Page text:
By Sage Rountree
Good posture is a lifelong project. We are born with the ability to stand beautifully (of course, our back curves haven’t fully formed), then lose it somewhere along the way. As Mama said, though, you should stand up straight so people will take you seriously. And standing straight will help you stay efficient in your sports of choice, too, preventing the late-race hunching that’s all too common.
Locust pose will help strengthen the muscles of your back so you can exhibit exemplary posture. It will also help stabilize your shoulders, so you can better generate force as you swim and keep your chest open as you bike and run. Add it to your existing core routine a few times each week.
From your belly, reach both your arms and your legs backward. Imagine someone’s lightly pulling on your toes and fingers. Your shoulder blades should slide low down your back, your chest should lift a little, and your neck should be relaxed.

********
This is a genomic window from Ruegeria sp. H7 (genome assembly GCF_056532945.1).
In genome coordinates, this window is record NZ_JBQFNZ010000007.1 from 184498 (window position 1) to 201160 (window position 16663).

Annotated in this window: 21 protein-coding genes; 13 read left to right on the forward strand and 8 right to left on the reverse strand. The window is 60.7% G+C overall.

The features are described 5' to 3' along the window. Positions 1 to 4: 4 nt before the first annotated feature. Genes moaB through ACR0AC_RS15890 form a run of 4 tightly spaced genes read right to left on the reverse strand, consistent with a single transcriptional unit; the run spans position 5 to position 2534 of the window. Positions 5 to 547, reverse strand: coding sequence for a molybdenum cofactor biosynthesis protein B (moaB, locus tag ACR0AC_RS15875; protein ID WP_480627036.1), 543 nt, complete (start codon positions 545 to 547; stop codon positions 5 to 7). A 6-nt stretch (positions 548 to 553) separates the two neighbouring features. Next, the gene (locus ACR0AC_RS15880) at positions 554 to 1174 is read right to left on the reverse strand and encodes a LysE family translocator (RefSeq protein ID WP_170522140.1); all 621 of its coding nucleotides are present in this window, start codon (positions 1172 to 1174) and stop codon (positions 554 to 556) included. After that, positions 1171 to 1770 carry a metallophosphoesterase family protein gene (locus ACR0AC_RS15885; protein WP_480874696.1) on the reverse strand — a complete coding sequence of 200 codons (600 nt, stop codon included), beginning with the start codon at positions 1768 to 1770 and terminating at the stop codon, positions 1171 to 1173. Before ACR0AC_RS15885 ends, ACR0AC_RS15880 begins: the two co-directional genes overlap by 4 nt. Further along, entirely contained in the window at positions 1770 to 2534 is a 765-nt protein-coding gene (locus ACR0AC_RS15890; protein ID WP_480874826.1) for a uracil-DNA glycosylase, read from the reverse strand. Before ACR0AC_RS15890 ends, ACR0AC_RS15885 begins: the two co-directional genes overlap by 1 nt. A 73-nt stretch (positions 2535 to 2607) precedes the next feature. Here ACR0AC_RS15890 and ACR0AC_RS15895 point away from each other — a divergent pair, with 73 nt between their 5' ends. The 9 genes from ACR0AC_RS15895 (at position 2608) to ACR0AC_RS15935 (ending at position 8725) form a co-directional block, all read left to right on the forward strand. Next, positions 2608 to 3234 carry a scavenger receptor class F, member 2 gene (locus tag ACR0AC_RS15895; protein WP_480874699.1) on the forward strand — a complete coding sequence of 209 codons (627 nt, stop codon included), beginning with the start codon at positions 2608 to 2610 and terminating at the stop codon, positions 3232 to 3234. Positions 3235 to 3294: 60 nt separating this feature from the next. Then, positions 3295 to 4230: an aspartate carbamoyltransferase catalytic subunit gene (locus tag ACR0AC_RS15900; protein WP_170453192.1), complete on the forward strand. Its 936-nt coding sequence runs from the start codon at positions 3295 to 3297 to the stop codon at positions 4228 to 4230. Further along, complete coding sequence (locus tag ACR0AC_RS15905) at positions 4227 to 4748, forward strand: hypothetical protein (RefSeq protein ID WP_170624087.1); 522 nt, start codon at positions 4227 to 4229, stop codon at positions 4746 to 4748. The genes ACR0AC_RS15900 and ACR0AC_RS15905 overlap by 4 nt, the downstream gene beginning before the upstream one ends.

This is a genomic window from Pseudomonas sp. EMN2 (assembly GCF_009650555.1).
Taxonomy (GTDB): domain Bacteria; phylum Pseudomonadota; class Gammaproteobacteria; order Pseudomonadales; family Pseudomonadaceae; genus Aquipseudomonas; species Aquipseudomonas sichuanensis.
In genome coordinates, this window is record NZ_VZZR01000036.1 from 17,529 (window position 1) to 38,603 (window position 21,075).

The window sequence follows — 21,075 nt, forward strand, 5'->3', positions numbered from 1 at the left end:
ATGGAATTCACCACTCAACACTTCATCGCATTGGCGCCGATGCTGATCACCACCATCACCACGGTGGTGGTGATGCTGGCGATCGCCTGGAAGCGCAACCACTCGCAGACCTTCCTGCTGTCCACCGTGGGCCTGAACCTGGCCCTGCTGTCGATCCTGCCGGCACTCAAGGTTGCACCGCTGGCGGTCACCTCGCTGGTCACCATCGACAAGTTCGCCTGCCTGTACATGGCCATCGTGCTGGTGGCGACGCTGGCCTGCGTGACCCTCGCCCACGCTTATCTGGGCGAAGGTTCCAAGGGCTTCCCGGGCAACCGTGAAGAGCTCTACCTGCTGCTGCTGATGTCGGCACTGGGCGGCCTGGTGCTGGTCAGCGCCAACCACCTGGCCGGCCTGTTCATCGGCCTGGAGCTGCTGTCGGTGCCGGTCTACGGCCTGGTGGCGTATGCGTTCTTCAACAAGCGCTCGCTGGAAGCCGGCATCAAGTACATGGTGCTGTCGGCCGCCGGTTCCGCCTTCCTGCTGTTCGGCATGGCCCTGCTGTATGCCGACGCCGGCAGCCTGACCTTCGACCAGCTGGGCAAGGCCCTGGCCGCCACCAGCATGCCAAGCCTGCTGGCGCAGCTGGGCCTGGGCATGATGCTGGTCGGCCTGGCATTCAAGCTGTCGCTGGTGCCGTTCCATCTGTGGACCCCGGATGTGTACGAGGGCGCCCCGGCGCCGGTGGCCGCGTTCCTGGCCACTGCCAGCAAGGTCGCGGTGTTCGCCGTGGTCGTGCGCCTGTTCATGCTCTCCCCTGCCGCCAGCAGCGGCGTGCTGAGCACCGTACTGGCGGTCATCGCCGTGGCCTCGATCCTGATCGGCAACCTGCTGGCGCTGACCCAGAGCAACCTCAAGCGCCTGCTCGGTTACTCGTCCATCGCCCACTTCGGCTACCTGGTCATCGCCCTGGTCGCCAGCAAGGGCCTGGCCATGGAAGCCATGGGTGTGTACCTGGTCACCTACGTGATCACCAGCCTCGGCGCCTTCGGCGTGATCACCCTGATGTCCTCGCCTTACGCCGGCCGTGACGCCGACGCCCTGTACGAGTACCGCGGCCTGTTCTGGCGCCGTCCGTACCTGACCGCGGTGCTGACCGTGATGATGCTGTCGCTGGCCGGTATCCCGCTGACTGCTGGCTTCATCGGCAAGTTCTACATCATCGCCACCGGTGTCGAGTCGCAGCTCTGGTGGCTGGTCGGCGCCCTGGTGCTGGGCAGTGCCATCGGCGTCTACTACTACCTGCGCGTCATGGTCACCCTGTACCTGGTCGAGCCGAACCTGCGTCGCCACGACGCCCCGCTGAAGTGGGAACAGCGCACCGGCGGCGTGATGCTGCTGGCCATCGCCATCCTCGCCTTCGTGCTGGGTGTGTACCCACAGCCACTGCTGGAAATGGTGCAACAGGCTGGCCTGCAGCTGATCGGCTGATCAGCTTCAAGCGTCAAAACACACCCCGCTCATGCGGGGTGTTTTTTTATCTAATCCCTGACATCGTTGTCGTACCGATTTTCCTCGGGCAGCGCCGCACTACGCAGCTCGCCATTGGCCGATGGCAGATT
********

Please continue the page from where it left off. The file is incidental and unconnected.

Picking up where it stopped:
Practice first lifting on inhale and lowering on exhale, then holding for a number of breaths. Don’t be surprised to find this is much harder than it looks. Rest and repeat for three to five sets of three to ten breaths each. And stand up straight!
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Sage Rountree, PhD, is Runner’s World’s expert on yoga for athletes and is the author of numerous books and articles on yoga and triathlon training. A USAT-certified coach, she is co-owner of the Carrboro Yoga Company (mycyco.com), which will hold a yoga teacher training beginning September 2011. Find her class, clinic, and workshop schedule, as well as many yoga and training resources, at sagerountree.com.